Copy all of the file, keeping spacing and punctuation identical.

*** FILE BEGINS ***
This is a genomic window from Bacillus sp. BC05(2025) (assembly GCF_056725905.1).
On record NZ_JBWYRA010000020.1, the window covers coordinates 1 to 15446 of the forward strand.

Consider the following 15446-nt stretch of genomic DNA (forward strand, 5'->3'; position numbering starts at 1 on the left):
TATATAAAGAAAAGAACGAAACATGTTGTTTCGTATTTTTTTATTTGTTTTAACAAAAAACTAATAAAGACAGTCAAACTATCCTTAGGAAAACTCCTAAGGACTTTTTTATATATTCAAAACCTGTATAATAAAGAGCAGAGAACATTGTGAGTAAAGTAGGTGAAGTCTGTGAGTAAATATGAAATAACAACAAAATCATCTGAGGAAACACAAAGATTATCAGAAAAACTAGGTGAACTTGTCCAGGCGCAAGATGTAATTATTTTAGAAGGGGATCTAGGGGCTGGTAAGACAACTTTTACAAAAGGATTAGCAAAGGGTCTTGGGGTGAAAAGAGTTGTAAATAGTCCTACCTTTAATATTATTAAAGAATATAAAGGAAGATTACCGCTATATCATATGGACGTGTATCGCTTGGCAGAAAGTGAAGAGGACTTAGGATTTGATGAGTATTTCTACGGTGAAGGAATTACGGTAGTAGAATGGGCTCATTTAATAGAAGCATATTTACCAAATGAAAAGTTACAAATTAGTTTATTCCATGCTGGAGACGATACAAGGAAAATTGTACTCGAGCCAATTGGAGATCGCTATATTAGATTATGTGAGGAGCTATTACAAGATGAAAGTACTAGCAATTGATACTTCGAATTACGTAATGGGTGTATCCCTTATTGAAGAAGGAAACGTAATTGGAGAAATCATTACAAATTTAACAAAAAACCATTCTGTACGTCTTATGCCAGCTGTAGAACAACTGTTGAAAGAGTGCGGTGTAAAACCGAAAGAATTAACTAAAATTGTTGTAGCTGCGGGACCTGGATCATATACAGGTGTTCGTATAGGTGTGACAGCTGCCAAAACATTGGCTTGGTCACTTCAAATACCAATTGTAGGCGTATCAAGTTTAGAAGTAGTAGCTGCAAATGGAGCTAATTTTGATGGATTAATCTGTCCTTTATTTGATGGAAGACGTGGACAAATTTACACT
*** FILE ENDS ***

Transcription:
This is a genomic window from Bacillus sp. BC05(2025) (assembly GCF_056725905.1).
On record NZ_JBWYRA010000020.1, the window covers coordinates 1 to 15446 of the forward strand.

Consider the following 15446-nt stretch of genomic DNA (forward strand, 5'->3'; position numbering starts at 1 on the left):
TATATAAAGAAAAGAACGAAACATGTTGTTTCGTATTTTTTTATTTGTTTTAACAAAAAACTAATAAAGACAGTCAAACTATCCTTAGGAAAACTCCTAAGGACTTTTTTATATATTCAAAACCTGTATAATAAAGAGCAGAGAACATTGTGAGTAAAGTAGGTGAAGTCTGTGAGTAAATATGAAATAACAACAAAATCATCTGAGGAAACACAAAGATTATCAGAAAAACTAGGTGAACTTGTCCAGGCGCAAGATGTAATTATTTTAGAAGGGGATCTAGGGGCTGGTAAGACAACTTTTACAAAAGGATTAGCAAAGGGTCTTGGGGTGAAAAGAGTTGTAAATAGTCCTACCTTTAATATTATTAAAGAATATAAAGGAAGATTACCGCTATATCATATGGACGTGTATCGCTTGGCAGAAAGTGAAGAGGACTTAGGATTTGATGAGTATTTCTACGGTGAAGGAATTACGGTAGTAGAATGGGCTCATTTAATAGAAGCATATTTACCAAATGAAAAGTTACAAATTAGTTTATTCCATGCTGGAGACGATACAAGGAAAATTGTACTCGAGCCAATTGGAGATCGCTATATTAGATTATGTGAGGAGCTATTACAAGATGAAAGTACTAGCAATTGATACTTCGAATTACGTAATGGGTGTATCCCTTATTGAAGAAGGAAACGTAATTGGAGAAATCATTACAAATTTAACAAAAAACCATTCTGTACGTCTTATGCCAGCTGTAGAACAACTGTTGAAAGAGTGCGGTGTAAAACCGAAAGAATTAACTAAAATTGTTGTAGCTGCGGGACCTGGATCATATACAGGTGTTCGTATAGGTGTGACAGCTGCCAAAACATTGGCTTGGTCACTTCAAATACCAATTGTAGGCGTATCAAGTTTAGAAGTAGTAGCTGCAAATGGAGCTAATTTTGATGGATTAATCTGTCCTTTATTTGATGGAAGACGTGGACAAATTTACACT